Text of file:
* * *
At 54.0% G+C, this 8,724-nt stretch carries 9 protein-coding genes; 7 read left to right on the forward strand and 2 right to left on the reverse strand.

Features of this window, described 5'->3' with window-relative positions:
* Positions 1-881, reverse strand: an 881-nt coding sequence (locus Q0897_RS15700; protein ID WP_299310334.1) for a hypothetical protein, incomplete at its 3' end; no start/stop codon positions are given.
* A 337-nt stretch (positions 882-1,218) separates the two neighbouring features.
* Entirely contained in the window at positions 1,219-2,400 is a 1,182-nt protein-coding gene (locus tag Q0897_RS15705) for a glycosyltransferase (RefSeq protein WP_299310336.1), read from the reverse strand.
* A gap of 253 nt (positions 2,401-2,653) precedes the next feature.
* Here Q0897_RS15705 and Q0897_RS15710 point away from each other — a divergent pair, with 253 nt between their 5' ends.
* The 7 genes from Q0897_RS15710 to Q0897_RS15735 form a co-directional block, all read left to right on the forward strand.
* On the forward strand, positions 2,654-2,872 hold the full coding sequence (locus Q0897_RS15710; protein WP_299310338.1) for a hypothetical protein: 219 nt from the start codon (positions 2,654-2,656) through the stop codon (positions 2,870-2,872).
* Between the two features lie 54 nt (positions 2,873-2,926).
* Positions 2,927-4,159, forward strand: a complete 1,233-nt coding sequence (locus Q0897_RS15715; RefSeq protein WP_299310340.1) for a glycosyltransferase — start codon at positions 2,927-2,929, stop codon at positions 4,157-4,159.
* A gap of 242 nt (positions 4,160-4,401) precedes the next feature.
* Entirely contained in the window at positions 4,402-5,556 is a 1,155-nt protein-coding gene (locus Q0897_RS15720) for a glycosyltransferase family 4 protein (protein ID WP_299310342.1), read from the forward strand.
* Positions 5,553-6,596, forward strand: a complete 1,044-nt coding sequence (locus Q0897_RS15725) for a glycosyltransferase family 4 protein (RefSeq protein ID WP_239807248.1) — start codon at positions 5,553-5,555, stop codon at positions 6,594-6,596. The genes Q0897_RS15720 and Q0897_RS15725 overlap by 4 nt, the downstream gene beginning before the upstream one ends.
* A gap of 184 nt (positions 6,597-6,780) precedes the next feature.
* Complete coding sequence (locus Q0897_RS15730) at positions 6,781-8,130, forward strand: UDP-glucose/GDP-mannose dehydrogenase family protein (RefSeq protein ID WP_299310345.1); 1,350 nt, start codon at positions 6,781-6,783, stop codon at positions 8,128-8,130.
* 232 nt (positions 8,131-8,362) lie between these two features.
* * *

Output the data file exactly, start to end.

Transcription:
At 54.0% G+C, this 8,724-nt stretch carries 9 protein-coding genes; 7 read left to right on the forward strand and 2 right to left on the reverse strand.

Features of this window, described 5'->3' with window-relative positions:
* Positions 1-881, reverse strand: an 881-nt coding sequence (locus Q0897_RS15700; protein ID WP_299310334.1) for a hypothetical protein, incomplete at its 3' end; no start/stop codon positions are given.
* A 337-nt stretch (positions 882-1,218) separates the two neighbouring features.
* Entirely contained in the window at positions 1,219-2,400 is a 1,182-nt protein-coding gene (locus tag Q0897_RS15705) for a glycosyltransferase (RefSeq protein WP_299310336.1), read from the reverse strand.
* A gap of 253 nt (positions 2,401-2,653) precedes the next feature.
* Here Q0897_RS15705 and Q0897_RS15710 point away from each other — a divergent pair, with 253 nt between their 5' ends.
* The 7 genes from Q0897_RS15710 to Q0897_RS15735 form a co-directional block, all read left to right on the forward strand.
* On the forward strand, positions 2,654-2,872 hold the full coding sequence (locus Q0897_RS15710; protein WP_299310338.1) for a hypothetical protein: 219 nt from the start codon (positions 2,654-2,656) through the stop codon (positions 2,870-2,872).
* Between the two features lie 54 nt (positions 2,873-2,926).
* Positions 2,927-4,159, forward strand: a complete 1,233-nt coding sequence (locus Q0897_RS15715; RefSeq protein WP_299310340.1) for a glycosyltransferase — start codon at positions 2,927-2,929, stop codon at positions 4,157-4,159.
* A gap of 242 nt (positions 4,160-4,401) precedes the next feature.
* Entirely contained in the window at positions 4,402-5,556 is a 1,155-nt protein-coding gene (locus Q0897_RS15720) for a glycosyltransferase family 4 protein (protein ID WP_299310342.1), read from the forward strand.
* Positions 5,553-6,596, forward strand: a complete 1,044-nt coding sequence (locus Q0897_RS15725) for a glycosyltransferase family 4 protein (RefSeq protein ID WP_239807248.1) — start codon at positions 5,553-5,555, stop codon at positions 6,594-6,596. The genes Q0897_RS15720 and Q0897_RS15725 overlap by 4 nt, the downstream gene beginning before the upstream one ends.
* A gap of 184 nt (positions 6,597-6,780) precedes the next feature.
* Complete coding sequence (locus Q0897_RS15730) at positions 6,781-8,130, forward strand: UDP-glucose/GDP-mannose dehydrogenase family protein (RefSeq protein ID WP_299310345.1); 1,350 nt, start codon at positions 6,781-6,783, stop codon at positions 8,128-8,130.
* 232 nt (positions 8,131-8,362) lie between these two features.